September 18, 2012
Silvana Longo asks project manager Peter Khatami of Nostco Construction about home additions. The permits, the digging and whatever else stands between you and your
vision of a larger home.
Q You have outgrown the size and function of your home but love your neighbourhood, the ideal solution is a home addition. How do you make this potentially complicated project go as smoothly as possible? Where do you start and what are the crucial check points?
A Your first stop should be to your local Municipal Building Department to obtain the zoning information that you will need in order to establish the parameters of construction. This inquiry will reveal height, depth, set-back and square footage restrictions. Design is the next step and you will need a set of construction drawings before the building department will issue the permits prior to construction. The work can begin once you have determined the labour and materials required to complete the work. Preparation is key, so ensure that you understand all of the components involved prior to commencement.
Q Since an addition involves altering the structure of your home, how do you determine which additions require permits or do all expansions require permits? How long does it typically take to obtain the necessary permits before the actual work begins on our home?
A All addition projects are required to demonstrate compliance with local zoning restrictions (Information that will be found on the construction drawings), applicable building permits (Architectural, Mechanical, Structural, etc.) and typically a clearance from the local conservation authority. Once the completed set of building permit construction drawings are filed at the building department, it takes 10 business days before the permits are issued (or denied).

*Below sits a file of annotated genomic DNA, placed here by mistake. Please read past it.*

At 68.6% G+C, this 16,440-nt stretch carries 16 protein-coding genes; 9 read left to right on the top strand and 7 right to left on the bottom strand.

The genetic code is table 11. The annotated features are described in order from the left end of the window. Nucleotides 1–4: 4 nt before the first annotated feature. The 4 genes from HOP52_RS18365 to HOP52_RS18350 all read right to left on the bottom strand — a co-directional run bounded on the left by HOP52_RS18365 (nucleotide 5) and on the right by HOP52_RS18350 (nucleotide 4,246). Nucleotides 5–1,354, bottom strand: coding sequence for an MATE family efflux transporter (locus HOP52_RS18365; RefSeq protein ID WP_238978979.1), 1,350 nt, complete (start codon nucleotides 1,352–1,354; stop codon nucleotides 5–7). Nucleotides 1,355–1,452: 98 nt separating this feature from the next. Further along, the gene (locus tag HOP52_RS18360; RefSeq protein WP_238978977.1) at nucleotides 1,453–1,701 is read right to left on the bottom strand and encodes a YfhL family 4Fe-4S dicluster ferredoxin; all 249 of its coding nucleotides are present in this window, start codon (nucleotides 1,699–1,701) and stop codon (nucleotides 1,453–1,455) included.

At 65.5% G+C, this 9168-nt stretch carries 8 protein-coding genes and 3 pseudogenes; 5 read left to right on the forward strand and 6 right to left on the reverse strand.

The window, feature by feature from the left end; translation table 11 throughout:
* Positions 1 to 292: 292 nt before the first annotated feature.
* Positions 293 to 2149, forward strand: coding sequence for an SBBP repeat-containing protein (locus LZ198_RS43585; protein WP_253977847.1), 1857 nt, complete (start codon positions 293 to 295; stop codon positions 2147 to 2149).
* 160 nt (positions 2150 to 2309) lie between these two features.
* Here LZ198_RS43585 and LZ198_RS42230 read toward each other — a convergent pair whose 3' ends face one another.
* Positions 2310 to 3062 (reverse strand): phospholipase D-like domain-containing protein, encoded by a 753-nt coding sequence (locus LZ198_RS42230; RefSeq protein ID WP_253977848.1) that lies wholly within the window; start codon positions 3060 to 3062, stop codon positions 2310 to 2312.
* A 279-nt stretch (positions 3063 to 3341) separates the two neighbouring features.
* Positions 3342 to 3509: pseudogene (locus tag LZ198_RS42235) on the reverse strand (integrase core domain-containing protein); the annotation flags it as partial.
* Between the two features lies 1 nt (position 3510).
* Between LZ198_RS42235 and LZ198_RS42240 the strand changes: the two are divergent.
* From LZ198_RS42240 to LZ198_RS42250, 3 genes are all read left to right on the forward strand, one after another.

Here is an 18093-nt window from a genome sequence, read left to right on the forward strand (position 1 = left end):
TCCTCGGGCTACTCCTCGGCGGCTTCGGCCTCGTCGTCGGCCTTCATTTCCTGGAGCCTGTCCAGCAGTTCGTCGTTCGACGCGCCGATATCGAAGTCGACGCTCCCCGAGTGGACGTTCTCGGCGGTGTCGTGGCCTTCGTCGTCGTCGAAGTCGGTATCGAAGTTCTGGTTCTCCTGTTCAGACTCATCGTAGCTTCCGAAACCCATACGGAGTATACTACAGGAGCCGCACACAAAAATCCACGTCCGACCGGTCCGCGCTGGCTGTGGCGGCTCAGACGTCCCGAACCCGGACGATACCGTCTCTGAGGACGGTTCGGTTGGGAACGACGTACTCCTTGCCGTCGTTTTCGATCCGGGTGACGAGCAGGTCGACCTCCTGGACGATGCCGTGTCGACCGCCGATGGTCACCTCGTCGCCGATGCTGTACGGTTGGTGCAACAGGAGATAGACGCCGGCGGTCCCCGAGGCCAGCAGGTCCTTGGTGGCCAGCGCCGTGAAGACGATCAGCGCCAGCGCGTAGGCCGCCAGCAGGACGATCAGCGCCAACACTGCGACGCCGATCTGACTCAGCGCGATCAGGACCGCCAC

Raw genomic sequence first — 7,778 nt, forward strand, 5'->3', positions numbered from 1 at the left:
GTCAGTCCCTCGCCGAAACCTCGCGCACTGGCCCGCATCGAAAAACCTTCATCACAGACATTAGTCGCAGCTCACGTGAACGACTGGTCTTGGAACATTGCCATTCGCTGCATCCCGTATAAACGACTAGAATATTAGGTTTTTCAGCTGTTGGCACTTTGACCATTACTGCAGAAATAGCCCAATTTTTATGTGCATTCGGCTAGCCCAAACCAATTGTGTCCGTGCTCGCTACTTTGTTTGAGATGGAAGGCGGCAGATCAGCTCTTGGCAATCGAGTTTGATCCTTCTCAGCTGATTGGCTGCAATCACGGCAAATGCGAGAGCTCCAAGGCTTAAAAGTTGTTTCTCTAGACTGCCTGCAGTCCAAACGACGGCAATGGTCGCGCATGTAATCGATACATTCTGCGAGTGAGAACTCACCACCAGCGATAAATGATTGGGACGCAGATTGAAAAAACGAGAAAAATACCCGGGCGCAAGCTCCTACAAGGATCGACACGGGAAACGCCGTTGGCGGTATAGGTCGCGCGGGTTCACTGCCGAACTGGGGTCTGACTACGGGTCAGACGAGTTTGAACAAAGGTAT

Q New additions often involve words like “underpinning” to accommodate the lowering of a basement floor to increase the ceiling height, or in instances like stabilizing an existing damaged foundation. What is involved in the process as it sounds like a time-consuming undertaking?
A Underpinning is the process of extending the depth of the footing (the structural component beneath the foundation wall). The existing footings are marked and divided into two to four “cut” sections. One “cut” section at a time is excavated, allowing for the necessary “form-work” (wood bracing). Concrete is then poured beneath the footing, extending the depth to the desired grade. The concrete is then allowed to typically “cure” for a week before the excavation of the next “cut” section. The space in between the new concrete and the base of the old footing is typically filled with non-shrink grout. This process is repeated until the entire span of the footings are “underpinned.” The new basement concrete slab is then poured. Typically, the process is time consuming and hard on the back because it requires a lot of hand digging. It is possible to use a mini-excavator to assist with the digging in cases where an addition is being built in conjunction with underpinning of the existing structure. Where possible, it greatly alleviates the difficult labour of hand digging.
Peter is co-owner of Nostco Construction, a design/build, project management and contracting firm serving residential and commercial clients throughout the GTA. With more than 10 years of industry experience, Peter prides himself in working tirelessly on behalf of his clients to transform vision to successful reality on every project. nostco.com